(2) Defendants further contend that, even if they were properly indicted for felonies under Section 1718(b), yet the evidence was insufficient to prove a "wilful" violation under the rule of Spies v. United States, 317 U.S. 492, 63 S. Ct. 364, 368, 87 L. Ed. 418. In Spies, the defendant was indicted under a subsection of the Internal Revenue Code, similar to Section 1718(b), which made it a felony to wilfully attempt, "'in any manner'", to evade or defeat any tax. Another subsection made it a misdemeanor to wilfully fail to pay a tax or fail to make a return. Defendant was indicted for wilfully attempting to evade the income tax by failing to file a return or to pay a tax. The Supreme Court held that mere proof of a knowing failure to file a return or to pay a tax, without proof of any affirmative act of evasion on the part of the taxpayer, was insufficient to establish "wilfulness" under the felony provision. We think the Spies case is distinguishhable from the case at bar for here there was evidence from which the jury could reasonably have found beyond a reasonable doubt not only the willful and knowing filing of false returns but also that both Rosenblum and Ansell had concealed the existence of the monthly summaries of the admission taxes from the Government. Also there was evidence from which the jury could reasonably have found beyond a reasonable doubt that both Rosenblum and Ansell had concealed the existence of the monthly summaries of the admissions taxes from the Government. Rosenblum lied to a Government agent concerning these summaries, telling the agent that they did not exist. Ansell failed to reveal their existence when questioned by a Government agent concerning the method by which she obtained the figures for making up the tax returns. She stated that she obtained the figures from the employees in her office. These monthly summaries were never turned over to the Government. Consequently, many hours were spent assembling the information which the defendants had in summary form.
2. Ansell raises several additional points which we think are without merit:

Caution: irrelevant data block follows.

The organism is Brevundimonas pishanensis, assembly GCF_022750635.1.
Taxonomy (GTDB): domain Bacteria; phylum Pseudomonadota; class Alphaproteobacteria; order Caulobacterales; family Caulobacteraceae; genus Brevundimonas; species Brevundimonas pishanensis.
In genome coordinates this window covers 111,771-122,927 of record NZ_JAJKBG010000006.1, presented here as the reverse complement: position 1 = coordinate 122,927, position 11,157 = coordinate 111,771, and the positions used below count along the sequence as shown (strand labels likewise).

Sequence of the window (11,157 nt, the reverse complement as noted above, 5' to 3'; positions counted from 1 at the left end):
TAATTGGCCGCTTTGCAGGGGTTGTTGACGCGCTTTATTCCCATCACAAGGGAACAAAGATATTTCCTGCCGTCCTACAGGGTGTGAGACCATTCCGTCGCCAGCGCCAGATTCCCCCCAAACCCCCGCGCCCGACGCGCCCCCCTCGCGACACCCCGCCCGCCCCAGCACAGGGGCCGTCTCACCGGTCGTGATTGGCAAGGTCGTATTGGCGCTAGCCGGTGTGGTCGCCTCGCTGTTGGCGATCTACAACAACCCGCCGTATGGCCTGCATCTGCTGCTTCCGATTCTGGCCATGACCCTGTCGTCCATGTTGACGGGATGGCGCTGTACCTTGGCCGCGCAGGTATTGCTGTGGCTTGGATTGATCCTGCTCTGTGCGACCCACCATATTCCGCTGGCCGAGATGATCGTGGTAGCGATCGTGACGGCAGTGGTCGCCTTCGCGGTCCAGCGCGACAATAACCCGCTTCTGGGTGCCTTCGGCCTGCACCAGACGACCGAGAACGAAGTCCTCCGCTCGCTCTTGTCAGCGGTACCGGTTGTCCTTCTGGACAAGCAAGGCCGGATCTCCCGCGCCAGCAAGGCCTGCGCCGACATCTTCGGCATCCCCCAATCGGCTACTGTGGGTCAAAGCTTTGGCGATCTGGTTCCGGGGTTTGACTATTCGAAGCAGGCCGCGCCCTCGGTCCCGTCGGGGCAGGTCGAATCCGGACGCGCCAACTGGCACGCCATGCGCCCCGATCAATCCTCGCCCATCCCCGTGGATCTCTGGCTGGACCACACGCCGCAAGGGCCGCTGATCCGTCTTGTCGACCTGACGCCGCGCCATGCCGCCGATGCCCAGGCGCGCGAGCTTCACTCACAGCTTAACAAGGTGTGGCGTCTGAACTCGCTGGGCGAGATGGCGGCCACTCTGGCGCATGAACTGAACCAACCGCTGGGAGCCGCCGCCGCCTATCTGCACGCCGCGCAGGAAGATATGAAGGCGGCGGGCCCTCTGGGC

We think the trial judge did not "abuse" his discretion in refusing separate trials. Rules 8(b) and 13 of the Federal Rules of Criminal Procedure, 18 U.S.C.A.; United States v. Lebron, 2 Cir., 222 F.2d 531, 535.
Ansell alleges that certain corporate checks and other records were obtained illegally by the Government, and claims the trial judge erred in denying her motion to suppress. These records were voluntarily turned over to the Government by Rosenblum, a corporate officer. As to the corporate records, we think Rosenblum had apparent and actual authority to give them to the Government and that there was no unlawful seizure. Zap v. United States, 328 U.S. 624, 66 S. Ct. 1277, 90 L. Ed. 1477; United States v. Wolrich, D.C., 119 F.Supp. 538. In any event, Ansell may not assert the constitutional rights of the corporations in her own behalf. Lagow v. United States, 2 Cir., 159 F.2d 245. As to Miss Ansell's personal checks, assuming arguendo that they were illegally obtained, we think their reception in evidence was harmless. Their use as evidence was indeed beneficial to her, since they tended to establish that she had spent personal funds for corporate purposes, thereby reimbursing the corporation for funds withdrawn by her.
The trial judge did not err in refusing Ansell's requested charge that the Government agents acting as witnesses were interested witnesses. The ...